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Judge issues tongue lashing over Prosecutor’s Office vacancy

Steven Friederich | The Vidette Grays Harbor Superior Court Judge Gordon Godfrey holds up the oath of office and says it’s time for someone to take it because the disruption to the Prosecutor’s Office is too great.Buy Photo
Steven Friederich | The Vidette Grays Harbor Superior Court Judge Gordon Godfrey holds up the oath of office and says it’s time for someone to take it because the disruption to the Prosecutor’s Office is too great.

MONTESANO — Prosecutor appointee Vini Samuel refused to take the oath of office Monday afternoon after the Grays Harbor County Commissioners insisted she make up her mind. Instead, she told the commissioners she would give a firm answer as to whether she would accept the office on Wednesday. Meantime, Superior Court Judge Gordon Godfrey, dressed in his judge’s robes, gave a tongue lashing to the commissioners, Samuel, the Democrats and just about everyone else in the room.

Godfrey says that the law is murky as to whether Acting Prosecutor Gerald Fuller is “authorized by law” to prosecute crimes since Samuel was appointed prosecutor a month ago and hadn’t taken the oath of office yet. He noted that any criminal defense attorney worth his salt who has the time and money to challenge that principle may very well do so, putting judicial rulings and criminal filings in jeopardy.

“You made the appointment, so who’s running that operation down there?” Godfrey asked the commissioners. “So, who’s running that office? Because I have to sign documents signed by the prosecuting attorney. … We are in a tough situation of the court. I don’t care who you people pick. I want someone in front of me who is authorized to run the operation. You people need to get this thing over with so we can get on with this.”

Godfrey said that continued delays may force the judges to get a deputy attorney general to represent them to file legal action in state Supreme Court to get a firm opinion on what’s happening in the county.

“I apologize to you,” County Commissioner Frank Gordon told Godfrey. “I apologize that we put you and the superior court in such a rocky hard position.”

Gordon asked Samuel for a firm “yes” or “no” decision as to whether she would take the prosecutor’s position.

“If she says ‘yes’ then I want the judge to swear her in, if she does not say ‘yes’ then we will consider that a ‘no’ and ask to have three more people appointed for us to vote on,” Gordon said.

Samuel again refused to answer, saying she needed time. However, she said she would provide a firm answer by Wednesday in writing.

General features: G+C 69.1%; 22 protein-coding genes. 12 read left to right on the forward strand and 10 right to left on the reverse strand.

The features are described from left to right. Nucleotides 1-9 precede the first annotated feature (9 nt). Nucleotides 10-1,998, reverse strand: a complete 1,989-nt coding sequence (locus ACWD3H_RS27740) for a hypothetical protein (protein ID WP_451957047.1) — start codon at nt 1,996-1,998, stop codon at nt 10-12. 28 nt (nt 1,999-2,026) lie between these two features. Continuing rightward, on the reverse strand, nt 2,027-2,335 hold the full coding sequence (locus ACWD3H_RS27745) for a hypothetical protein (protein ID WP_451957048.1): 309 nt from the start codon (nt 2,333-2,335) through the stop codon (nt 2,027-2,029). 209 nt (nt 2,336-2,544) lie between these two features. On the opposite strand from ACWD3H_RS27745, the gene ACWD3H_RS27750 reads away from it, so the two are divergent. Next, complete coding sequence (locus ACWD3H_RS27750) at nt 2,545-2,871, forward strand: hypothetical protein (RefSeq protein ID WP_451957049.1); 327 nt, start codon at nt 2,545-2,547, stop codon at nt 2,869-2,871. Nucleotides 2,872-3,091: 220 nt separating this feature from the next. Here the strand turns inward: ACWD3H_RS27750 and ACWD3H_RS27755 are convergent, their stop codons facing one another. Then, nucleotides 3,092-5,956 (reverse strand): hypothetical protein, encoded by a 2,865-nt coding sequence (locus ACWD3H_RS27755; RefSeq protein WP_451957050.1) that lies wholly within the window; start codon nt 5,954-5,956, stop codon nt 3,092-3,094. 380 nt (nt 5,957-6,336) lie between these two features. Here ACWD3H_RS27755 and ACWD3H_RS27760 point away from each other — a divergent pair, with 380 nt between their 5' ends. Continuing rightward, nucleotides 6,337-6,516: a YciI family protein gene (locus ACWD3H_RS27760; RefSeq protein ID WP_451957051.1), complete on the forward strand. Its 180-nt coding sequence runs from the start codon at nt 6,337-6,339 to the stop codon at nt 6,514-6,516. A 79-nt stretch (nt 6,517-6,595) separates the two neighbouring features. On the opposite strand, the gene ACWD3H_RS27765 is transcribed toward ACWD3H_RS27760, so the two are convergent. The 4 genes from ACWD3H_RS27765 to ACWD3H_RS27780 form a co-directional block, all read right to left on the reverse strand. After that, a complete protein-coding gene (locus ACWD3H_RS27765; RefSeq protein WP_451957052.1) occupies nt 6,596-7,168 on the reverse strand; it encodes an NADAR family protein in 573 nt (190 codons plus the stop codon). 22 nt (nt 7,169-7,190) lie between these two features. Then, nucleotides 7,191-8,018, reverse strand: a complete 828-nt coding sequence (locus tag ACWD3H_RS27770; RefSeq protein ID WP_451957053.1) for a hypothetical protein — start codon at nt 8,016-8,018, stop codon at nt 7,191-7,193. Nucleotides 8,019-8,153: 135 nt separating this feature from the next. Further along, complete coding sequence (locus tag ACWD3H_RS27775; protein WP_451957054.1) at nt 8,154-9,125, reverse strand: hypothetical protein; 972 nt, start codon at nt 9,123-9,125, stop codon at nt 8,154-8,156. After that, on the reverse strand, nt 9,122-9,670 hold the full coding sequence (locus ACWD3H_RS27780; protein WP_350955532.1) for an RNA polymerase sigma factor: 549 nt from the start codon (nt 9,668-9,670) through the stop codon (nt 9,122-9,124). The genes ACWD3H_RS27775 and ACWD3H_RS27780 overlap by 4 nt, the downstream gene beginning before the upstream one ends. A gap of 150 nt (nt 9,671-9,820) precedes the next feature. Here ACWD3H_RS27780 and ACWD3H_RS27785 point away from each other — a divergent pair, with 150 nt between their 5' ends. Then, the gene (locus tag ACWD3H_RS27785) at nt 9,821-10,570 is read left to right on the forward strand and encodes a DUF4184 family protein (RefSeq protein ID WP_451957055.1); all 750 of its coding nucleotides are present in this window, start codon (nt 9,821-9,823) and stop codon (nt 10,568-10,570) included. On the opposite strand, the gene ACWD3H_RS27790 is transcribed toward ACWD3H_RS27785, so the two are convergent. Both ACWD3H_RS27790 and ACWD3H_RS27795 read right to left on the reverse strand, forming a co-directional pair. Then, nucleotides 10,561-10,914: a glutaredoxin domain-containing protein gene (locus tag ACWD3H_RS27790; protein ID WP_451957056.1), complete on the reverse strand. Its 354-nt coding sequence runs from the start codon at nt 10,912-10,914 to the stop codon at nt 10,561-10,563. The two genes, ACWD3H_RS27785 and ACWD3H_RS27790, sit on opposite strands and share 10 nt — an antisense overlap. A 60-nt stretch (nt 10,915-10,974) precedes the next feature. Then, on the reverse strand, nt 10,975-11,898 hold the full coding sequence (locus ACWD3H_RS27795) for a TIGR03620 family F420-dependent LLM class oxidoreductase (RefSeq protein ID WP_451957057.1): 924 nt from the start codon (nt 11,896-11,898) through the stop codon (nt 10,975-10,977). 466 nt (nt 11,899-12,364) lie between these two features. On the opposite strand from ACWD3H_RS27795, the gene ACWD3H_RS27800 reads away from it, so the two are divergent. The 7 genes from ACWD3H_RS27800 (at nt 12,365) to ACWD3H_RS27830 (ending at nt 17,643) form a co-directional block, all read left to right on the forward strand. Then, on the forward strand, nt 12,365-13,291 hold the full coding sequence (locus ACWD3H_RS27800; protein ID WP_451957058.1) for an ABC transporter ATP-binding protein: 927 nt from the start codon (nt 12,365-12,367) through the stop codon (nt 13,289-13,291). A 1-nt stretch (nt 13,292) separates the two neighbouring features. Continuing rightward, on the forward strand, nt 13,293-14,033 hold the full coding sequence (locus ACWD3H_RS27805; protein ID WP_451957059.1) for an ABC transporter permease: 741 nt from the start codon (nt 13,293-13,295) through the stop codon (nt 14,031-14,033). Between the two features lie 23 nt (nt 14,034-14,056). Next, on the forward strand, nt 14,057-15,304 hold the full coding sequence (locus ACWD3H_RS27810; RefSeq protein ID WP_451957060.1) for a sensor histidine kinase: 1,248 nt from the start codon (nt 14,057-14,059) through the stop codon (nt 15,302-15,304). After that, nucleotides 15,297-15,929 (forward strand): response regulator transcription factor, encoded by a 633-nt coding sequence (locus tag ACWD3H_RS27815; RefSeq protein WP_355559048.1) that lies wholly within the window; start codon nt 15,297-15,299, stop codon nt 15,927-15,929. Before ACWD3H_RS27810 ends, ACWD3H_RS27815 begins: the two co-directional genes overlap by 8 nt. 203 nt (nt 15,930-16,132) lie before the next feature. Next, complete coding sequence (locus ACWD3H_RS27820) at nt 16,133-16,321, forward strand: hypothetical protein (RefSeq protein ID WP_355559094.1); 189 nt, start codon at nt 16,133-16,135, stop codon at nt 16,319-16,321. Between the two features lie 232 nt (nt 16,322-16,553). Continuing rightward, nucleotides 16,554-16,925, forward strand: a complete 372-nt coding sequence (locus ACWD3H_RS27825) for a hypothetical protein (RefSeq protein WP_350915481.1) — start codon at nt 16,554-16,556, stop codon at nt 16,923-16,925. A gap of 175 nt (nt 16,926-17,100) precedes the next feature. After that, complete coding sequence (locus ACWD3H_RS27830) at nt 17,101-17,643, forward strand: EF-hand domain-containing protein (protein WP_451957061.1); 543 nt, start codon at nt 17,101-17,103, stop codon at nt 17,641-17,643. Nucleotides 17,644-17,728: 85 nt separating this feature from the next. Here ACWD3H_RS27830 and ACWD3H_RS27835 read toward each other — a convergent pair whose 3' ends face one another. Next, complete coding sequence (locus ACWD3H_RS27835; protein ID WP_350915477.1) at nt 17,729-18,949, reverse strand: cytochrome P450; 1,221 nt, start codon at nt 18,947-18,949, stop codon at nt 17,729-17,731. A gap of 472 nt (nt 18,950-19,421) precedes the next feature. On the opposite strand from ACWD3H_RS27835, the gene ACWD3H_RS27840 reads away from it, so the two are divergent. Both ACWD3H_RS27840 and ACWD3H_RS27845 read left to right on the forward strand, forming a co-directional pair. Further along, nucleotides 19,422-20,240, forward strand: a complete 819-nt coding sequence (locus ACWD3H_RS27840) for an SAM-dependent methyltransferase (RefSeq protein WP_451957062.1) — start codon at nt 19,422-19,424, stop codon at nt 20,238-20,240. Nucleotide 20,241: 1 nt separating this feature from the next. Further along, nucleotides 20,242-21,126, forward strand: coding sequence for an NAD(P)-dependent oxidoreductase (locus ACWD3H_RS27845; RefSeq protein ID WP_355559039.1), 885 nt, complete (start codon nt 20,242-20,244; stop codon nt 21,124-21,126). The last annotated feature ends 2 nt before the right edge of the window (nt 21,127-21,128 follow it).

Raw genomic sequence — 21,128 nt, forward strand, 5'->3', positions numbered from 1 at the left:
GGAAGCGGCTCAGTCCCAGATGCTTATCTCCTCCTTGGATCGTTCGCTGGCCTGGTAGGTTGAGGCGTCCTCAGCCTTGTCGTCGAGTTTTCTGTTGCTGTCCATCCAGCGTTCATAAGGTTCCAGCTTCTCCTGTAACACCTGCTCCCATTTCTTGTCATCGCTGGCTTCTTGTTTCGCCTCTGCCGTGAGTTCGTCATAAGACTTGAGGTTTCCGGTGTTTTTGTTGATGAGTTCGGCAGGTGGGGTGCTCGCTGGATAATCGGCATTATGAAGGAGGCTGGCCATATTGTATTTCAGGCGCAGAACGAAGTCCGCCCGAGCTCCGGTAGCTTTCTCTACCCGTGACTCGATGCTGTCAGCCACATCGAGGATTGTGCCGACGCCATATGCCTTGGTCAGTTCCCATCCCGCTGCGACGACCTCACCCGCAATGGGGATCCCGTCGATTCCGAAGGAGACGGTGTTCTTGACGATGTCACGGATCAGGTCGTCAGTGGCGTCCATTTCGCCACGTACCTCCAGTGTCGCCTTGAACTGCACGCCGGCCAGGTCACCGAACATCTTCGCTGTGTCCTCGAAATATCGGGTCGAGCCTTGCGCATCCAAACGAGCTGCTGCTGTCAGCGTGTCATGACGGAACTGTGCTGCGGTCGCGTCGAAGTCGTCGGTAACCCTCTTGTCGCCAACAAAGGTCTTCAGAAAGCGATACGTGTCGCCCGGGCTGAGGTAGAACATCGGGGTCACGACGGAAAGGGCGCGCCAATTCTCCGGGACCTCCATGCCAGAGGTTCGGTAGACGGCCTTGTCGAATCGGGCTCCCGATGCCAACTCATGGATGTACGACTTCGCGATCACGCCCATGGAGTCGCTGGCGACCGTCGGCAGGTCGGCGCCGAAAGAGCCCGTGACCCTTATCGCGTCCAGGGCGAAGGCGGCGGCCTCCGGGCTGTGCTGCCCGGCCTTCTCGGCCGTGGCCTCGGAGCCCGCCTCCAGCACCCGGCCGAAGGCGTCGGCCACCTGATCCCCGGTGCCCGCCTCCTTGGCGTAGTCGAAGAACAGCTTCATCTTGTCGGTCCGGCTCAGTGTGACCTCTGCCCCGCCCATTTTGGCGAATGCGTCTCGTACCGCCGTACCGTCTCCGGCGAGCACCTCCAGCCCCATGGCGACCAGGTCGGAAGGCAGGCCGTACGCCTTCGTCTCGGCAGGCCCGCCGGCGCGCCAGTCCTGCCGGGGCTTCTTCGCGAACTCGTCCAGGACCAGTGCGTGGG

The Grays Harbor County commissioners appointed Montesano attorney Vini Samuel to the position on Oct. 21. But she has said previously that she doesn’t really want the post because she thinks Deputy Prosecutor Katie Svoboda should have been picked.

Samuel was on the list of three names the Democrats picked for the county commissioners to choose their next prosecutor, but she was the third name on it. Deputy Prosecutor Katie Svoboda was the Democrats’ top choice for the job. George Smylie, an attorney for the state, was also on the list.

Attorney Michael Spencer, a former prosecutor, was aced off the list, which spurred vocal outcries among his supporters, including several former county commissioners.

Former prosecutor Stew Menefee retired on Sept. 30.

The county had 60 days to pick their appointee, which they did when Samuel was picked on Oct. 21. The 60-day clock runs out on Nov. 29. If the position is still vacant by that date, does that mean the governor’s 30-day clock will start or did the original 60-day clock stop as soon as the appointment was made? It’s another question in legal murky waters. Meantime, Samuel has kept mum about what she would do about the appointment. On Nov. 20, County Commissioner Frank Gordon issued a memo to Samuel instructing her to come in on Monday, Nov. 25.

“Declining to take an oath of office or file an official bond on or by Monday will be considered refusal of the appointment,” Gordon said.

Gordon said he issued the memo after hearing from the judges that the lack of a firm decision by Samuel was causing havoc in Superior Court.

Samuel appeared Monday at 4 p.m., as scheduled, accompanied by her family and many friends. Dozens in the law enforcement and legal community were also in attendance. But she had issued a letter on Nov. 22 already telling the commissioners that she would not take the oath of office.

“I do not expect to finalize such a large decision without discussion with my family, which will not occur during your public meeting,” she wrote. “I will not take the oath at your meeting and I consider this an improper demand.”

On Monday, Samuel came prepared with questions, wanting to know why they selected her and the legal advice they sought giving them the impression they could force her to choose to take the oath of office or decline it. County Commissioner Herb Welch and Gordon told her that they thought she was the best fit for the position.

Commissioner Wes Cormier told her, “People in this community and throughout this country don’t like the political process and I think this is just a slap in the face. If you put yourself on the list, then you’re subject to being picked. That’s the message I wanted to send.”